Popular Electronics

 

Popular Electronics is an American magazine published by John August Media, LLC, and hosted at TechnicaCuriosa.com. The magazine was started by Ziff-Davis Publishing Company in October 1954 for electronics hobbyists and experimenters. It soon became the "World's Largest-Selling Electronics Magazine". In April 1957 Ziff-Davis reported an average net paid circulation of 240,151 copies. Popular Electronics was published until October 1982 when, in November 1982, Ziff-Davis launched a successor magazine, Computers & Electronics. During its last year of publication by Ziff-Davis, Popular Electronics reported an average monthly circulation of 409,344 copies. The title was sold to Gernsback Publications, and their Hands-On Electronics magazine was renamed to Popular Electronics in February 1989, and published until December 1999. The Popular Electronics trademark was then acquired by John August Media, who revived the magazine, the digital edition of which is hosted at TechnicaCuriosa.com, along with sister titles, Mechanix Illustrated and Popular Astronomy.
The cover showed a 15-inch (38 cm) black and white TV kit by Conar that cost $135. The feature construction story was a "Radiation Fallout Monitor" for "keeping track of the radiation level in your neighborhood." (The Cuban Missile Crisis happened that October.) Other construction projects included "The Fish Finder", an underwater temperature probe; the "Transistorized Tremolo" for an electric guitar; and a one tube VHF receiver to listen to aircraft.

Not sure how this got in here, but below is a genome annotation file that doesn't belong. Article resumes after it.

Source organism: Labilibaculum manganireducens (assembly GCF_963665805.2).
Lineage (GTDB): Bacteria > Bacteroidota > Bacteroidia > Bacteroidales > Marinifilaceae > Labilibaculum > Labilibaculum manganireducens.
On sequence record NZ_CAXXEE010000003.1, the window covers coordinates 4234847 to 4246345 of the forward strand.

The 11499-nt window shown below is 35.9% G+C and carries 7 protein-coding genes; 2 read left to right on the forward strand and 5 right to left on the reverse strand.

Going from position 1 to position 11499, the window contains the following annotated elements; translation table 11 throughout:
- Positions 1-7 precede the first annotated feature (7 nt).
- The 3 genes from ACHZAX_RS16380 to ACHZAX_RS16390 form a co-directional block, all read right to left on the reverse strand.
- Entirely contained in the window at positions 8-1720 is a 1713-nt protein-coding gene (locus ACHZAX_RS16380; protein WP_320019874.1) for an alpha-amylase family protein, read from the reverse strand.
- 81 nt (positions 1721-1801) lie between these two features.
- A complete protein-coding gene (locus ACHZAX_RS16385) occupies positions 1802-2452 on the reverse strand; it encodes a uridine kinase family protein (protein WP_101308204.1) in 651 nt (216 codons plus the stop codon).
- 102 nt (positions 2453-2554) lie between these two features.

Dan Meyer saw the business opportunity in providing circuit boards and parts for the Popular Electronics projects. In January 1964 he left Southwest Research Institute to start an electronics kit company. He continued to write articles and ran the mail order kit business from his home in San Antonio, Texas. By 1965 he was providing the kits for other authors such as Lou Garner. In 1967 he sold a kit for Don Lancaster's "IC-67 Metal Locator". In early 1967 Meyer moved his growing business from his home to a new building on a 3-acre (12,000 m2) site in San Antonio. The Daniel E. Meyer Company (DEMCO) became Southwest Technical Products Corporation (SWTPC) that fall.
The magazine was digest size (6.5 in 9 in) for the first 20 years. The cover logo was a sans-serif typeface in a rectangular box. The covers featured a large image of the feature story, usually a construction project. In September 1970 the cover logo was changed to an underlined serif typeface. The magazine's content, typography and layout were also updated. In January 1972 the cover logo added a second line, "including Electronics World", and the volume number was restarted at 1. This second line was used for two years. The large photo of the feature project was gone, replaced by a textual list of articles. In August 1974 the magazine switched to a larger letter size format (8.5 in 11 in). This was done to allow larger illustrations such as schematics, to switch printing to offset presses, and respond to advertisers desire for larger ad pages. The longtime tag line, "World's Largest Selling Electronics Magazine", was moved from the Table of Contents page to the cover.
In 1953, William B. Ziff, Jr. (age 23) was thrust into the publishing business when his father died of a heart attack. In 1982, Ziff was diagnosed with prostate cancer so he asked his three sons (ages 14 to 20) if they wanted to run a publishing empire. They did not. Ziff wanted to simplify the estate by selling some of the magazines. In November 1984, CBS bought the consumer group for $362.5 million and Rupert Murdoch bought the business group for $350 million.